Lebanese, Canadian - and enemies of Hezbollah

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The Article

MONTREAL – Normally, when a dual-passport Canadian accidentally perishes in the chaos of war abroad, sympathy is duly expressed, and the news treadmill pushes on. But when almost an entire Canadian family is wiped out simply for being in their former home at the wrong time, shock waves ripple beyond sympathy to wariness, even fear, of grim consequences in Canada.

Eight members of the Al-Akhras family of Montreal, vacationing in their ancestral village of Aitaroun in southern Lebanon, died Sunday as collateral damage in an Israeli bombing raid against Hezbollah infrastructure. Half of Canada’s nearly 500,000 Lebanese Canadians live in and around Montreal. The city is no stranger to politically-motivated reprisals for Israel’s perceived sins, so local Jewish antennae were set a-quiver by this news.

Hassan Al-Akhras, son, nephew and cousin to the victims—four adults, four children aged one to eight—had been planning, with his sister, to join his family yesterday, before all flights to Lebanon were cancelled. News of the tragedy reached the 31-year old Al-Akhras by cellphone. At the time, ironically enough, he and his sister Hanan were marching in downtown Montreal, one of a 1,000-strong anti-war protest, organized by the ad hoc Montreal Lebanese Committee. Many fellow marchers made odd bedfellow, Sunni Hamas and Shiite Hezbollah supporters united in common enmity against Israel, George Bush—and Stephen Harper.

Some Montreal demonstrators, holding or wearing Lebanese flags, brandished placards shouting, “Israel assassin, Canada complice!” Others held signs with Stephen Harper’s image: “We were stupid for voting for you.” “[My family] are all martyrs”, Hassan declared after hearing the bad news, and in a direct statement to Harper, “Tell Israel to stop the bombing.”

It is one of those strange historical coincidences that at the very moment the Al-Akhrases were felled as a result of reaction to terrorist aggression, their survivors were publicly engaged in implicit support for the terrorist group that provoked Israel’s fatal attack. (The next day, the support was made explicit when an angry Al-Akhras family member told media: “Everyone says it’s the fault of Hezbollah. Hezbollah is our protector”.)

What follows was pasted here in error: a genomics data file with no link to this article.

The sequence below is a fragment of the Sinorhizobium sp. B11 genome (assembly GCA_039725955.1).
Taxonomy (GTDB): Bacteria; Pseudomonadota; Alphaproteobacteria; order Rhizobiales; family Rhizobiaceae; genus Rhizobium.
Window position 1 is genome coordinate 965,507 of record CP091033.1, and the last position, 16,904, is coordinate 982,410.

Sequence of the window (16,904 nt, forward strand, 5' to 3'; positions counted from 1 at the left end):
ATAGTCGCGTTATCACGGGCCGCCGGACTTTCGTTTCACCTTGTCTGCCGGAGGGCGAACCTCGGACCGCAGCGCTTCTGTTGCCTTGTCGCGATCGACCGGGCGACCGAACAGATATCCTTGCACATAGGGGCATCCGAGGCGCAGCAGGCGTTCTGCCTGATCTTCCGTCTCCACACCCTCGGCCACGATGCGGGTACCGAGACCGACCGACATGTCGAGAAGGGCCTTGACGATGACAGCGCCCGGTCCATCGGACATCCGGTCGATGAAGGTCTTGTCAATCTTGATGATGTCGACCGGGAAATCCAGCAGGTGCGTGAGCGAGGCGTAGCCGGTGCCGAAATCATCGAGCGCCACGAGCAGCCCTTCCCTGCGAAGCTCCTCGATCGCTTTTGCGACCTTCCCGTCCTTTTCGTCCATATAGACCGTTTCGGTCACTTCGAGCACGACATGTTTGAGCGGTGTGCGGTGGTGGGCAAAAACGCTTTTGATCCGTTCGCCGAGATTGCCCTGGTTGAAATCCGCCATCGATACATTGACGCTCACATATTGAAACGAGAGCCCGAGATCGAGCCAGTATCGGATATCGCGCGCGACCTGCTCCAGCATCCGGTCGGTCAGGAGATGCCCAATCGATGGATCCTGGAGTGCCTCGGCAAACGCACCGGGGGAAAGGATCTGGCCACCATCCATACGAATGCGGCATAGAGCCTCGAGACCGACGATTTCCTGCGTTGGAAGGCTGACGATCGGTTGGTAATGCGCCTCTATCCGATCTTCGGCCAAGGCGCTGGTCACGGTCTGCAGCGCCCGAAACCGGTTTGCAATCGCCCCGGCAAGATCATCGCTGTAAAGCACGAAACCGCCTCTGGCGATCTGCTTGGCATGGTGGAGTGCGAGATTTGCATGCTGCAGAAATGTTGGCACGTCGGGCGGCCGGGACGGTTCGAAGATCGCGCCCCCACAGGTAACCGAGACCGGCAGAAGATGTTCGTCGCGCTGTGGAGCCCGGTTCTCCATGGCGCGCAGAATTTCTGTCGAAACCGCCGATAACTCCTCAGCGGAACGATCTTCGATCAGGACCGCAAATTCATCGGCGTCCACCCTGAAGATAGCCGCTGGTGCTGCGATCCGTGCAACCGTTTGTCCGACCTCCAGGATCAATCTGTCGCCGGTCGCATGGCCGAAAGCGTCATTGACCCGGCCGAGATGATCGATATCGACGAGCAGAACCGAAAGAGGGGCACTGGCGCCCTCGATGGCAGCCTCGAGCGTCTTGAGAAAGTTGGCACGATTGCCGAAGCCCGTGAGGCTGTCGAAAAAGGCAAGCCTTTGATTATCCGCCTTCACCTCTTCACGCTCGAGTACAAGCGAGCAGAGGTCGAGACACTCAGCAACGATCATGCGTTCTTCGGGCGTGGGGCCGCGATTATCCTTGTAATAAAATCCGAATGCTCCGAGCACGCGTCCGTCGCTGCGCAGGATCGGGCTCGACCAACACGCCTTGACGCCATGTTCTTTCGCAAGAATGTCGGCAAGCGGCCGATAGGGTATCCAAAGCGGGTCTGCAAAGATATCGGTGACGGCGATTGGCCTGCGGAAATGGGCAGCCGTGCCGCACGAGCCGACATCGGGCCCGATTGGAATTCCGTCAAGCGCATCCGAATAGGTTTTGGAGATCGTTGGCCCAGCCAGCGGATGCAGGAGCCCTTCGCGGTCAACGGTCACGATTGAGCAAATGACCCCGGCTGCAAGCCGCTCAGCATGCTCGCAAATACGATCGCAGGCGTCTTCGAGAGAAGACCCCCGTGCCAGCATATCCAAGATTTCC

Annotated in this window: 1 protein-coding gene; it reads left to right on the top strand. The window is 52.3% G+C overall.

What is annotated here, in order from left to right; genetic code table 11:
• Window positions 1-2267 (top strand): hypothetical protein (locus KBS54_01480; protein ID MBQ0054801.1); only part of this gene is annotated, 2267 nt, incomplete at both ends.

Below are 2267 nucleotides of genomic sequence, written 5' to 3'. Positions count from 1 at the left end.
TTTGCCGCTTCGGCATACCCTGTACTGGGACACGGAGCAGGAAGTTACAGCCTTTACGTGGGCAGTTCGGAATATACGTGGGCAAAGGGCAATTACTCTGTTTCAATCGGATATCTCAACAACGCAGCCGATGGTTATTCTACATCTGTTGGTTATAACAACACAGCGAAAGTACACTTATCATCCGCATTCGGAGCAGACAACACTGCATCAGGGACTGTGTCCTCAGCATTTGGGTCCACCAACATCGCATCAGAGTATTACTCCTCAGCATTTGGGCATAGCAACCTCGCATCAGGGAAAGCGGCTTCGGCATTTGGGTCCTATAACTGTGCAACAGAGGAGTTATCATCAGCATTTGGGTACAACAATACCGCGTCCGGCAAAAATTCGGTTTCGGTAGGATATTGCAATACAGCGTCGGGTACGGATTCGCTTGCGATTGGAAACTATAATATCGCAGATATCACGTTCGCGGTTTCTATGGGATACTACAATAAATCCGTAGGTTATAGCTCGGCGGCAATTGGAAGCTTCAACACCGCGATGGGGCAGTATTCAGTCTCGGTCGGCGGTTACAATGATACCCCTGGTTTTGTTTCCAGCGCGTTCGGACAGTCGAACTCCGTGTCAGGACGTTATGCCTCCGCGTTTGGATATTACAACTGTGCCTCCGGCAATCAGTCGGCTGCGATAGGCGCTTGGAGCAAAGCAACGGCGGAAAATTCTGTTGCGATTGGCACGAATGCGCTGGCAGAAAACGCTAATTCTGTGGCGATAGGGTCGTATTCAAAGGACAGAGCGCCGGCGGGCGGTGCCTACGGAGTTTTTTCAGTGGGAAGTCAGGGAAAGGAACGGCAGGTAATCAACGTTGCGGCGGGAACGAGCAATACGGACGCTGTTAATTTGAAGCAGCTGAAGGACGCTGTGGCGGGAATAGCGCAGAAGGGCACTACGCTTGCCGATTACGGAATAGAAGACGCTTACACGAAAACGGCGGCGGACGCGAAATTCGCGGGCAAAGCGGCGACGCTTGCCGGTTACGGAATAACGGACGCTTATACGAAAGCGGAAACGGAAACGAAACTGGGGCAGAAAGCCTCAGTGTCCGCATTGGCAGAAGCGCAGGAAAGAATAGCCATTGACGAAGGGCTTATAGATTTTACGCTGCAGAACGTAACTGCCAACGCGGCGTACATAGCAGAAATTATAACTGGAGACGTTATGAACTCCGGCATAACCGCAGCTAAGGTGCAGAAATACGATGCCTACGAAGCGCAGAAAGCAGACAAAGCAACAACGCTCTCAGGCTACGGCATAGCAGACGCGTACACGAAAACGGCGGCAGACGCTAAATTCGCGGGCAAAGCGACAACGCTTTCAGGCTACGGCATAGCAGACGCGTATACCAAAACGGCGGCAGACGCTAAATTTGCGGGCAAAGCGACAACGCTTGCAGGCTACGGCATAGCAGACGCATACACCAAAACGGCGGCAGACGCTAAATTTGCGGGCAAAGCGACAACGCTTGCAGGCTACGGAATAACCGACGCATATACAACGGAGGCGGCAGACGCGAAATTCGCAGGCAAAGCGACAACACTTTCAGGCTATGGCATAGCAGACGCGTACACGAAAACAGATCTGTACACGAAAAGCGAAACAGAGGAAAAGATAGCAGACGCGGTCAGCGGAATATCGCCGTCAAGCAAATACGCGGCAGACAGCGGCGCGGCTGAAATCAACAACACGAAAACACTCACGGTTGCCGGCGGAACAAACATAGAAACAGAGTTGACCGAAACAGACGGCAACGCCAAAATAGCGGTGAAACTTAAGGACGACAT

Many Canadians will, unfortunately, take their first reading of the whole Lebanese-Canadian community’s mood from these accounts of Hassan and his comrades’ bitter reactions. This is indeed an ironic coincidence, because the great majority of Lebanese-Canadians don’t share Hassan and Hanan Al-Akhras’ views. One swallow doesn’t make a spring, and 1,000 disaffected demonstrators from a community of 250,000 is hardly a critical mass.

Three quarters of Canadians of Lebanese descent are Christians. They strongly support the Harper government’s Middle East policy, and in particular appreciate Stockwell Day’s championing of human rights in Lebanon. Virtually all of them loathe Hezbollah—indeed, they loathe all terrorist groups—and approved Hezbollah being so classified by the Canadian government. The remaining Shiite Lebanese-Canadians are on the whole liberal-minded and, if not so vocally anti-Hezbollah as the Christians, quite cognizant of Hezbollah’s deviant presence in Lebanon.

Most encouragingly, relations between Lebanese and Jews in Montreal are active and warm (A robust Arab-Jewish dialogue, majoritarily Lebanese, was recently initiated by a prominent Jewish business leader).

On Monday I spoke to Elias Bejjani, who heads the Lebanese-Canadian Coordinating Council, umbrella organization for Lebanese-Canadian cultural and religious interests across Canada. He emphasized that all Lebanese-Canadians feel intensely Canadian, and put Canada first in their loyalties. Indeed, they see Canada as a model for a future democratic Lebanon. “We don’t support Israel, but Israel is not our enemy,” he added. “Syria and Iran are our enemies.”

He directed me to his group’s Web site, www.10452Lccc.com, which declares: “We appeal to the Lebanese people in Diaspora countries … While they should feel empathy for their own suffering people in … every corner of Lebanon… that empathy should not be confused with sympathy for Hezbollah … We call on the Lebanese people everywhere to demonstrate in front of Syrian and Iranian embassies to tell them to stop supporting Hezbollah and stop shipping weapons and providing political cover for the Hezbollah Group … Its Leadership only obeyed Tehran’s and Damascus’ orders. This is treason and violates the Lebanese constitution.”

The condolences of all Canadians go out to the surviving Al-Akhras family. May all Lebanese-Canadians be spared further sorrow from this terrible but necessary war.

Barbara Kay
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